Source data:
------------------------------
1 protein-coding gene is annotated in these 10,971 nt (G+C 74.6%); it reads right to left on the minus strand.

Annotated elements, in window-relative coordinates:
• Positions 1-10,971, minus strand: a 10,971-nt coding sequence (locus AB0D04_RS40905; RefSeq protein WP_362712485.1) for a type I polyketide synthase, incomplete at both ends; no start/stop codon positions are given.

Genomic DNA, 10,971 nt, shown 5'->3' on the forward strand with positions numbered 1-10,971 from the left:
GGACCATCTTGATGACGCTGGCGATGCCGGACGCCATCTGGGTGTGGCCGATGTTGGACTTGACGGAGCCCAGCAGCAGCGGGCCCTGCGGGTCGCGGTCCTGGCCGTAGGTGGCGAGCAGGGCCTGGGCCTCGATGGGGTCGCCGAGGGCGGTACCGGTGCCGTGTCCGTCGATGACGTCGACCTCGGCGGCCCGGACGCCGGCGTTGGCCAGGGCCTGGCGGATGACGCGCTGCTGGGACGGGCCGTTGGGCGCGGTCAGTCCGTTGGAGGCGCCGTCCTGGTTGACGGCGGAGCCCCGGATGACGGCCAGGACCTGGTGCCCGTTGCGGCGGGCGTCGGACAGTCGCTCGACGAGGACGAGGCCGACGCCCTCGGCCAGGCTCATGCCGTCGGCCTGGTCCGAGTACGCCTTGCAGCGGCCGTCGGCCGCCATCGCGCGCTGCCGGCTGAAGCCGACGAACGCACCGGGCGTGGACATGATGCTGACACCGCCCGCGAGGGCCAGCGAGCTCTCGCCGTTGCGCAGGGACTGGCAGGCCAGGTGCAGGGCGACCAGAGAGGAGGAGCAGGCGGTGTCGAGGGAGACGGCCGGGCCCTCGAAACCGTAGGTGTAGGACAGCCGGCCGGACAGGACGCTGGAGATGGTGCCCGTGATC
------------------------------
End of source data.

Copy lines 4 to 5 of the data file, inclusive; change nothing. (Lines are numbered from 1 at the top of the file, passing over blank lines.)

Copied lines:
Genomic DNA, 10,971 nt, shown 5'->3' on the forward strand with positions numbered 1-10,971 from the left:
GGACCATCTTGATGACGCTGGCGATGCCGGACGCCATCTGGGTGTGGCCGATGTTGGACTTGACGGAGCCCAGCAGCAGCGGGCCCTGCGGGTCGCGGTCCTGGCCGTAGGTGGCGAGCAGGGCCTGGGCCTCGATGGGGTCGCCGAGGGCGGTACCGGTGCCGTGTCCGTCGATGACGTCGACCTCGGCGGCCCGGACGCCGGCGTTGGCCAGGGCCTGGCGGATGACGCGCTGCTGGGACGGGCCGTTGGGCGCGGTCAGTCCGTTGGAGGCGCCGTCCTGGTTGACGGCGGAGCCCCGGATGACGGCCAGGACCTGGTGCCCGTTGCGGCGGGCGTCGGACAGTCGCTCGACGAGGACGAGGCCGACGCCCTCGGCCAGGCTCATGCCGTCGGCCTGGTCCGAGTACGCCTTGCAGCGGCCGTCGGCCGCCATCGCGCGCTGCCGGCTGAAGCCGACGAACGCACCGGGCGTGGACATGATGCTGACACCGCCCGCGAGGGCCAGCGAGCTCTCGCCGTTGCGCAGGGACTGGCAGGCCAGGTGCAGGGCGACCAGAGAGGAGGAGCAGGCGGTGTCGAGGGAGACGGCCGGGCCCTCGAAACCGTAGGTGTAGGACAGCCGGCCGGACAGGACGCTGGAGATGGTGCCCGTGATC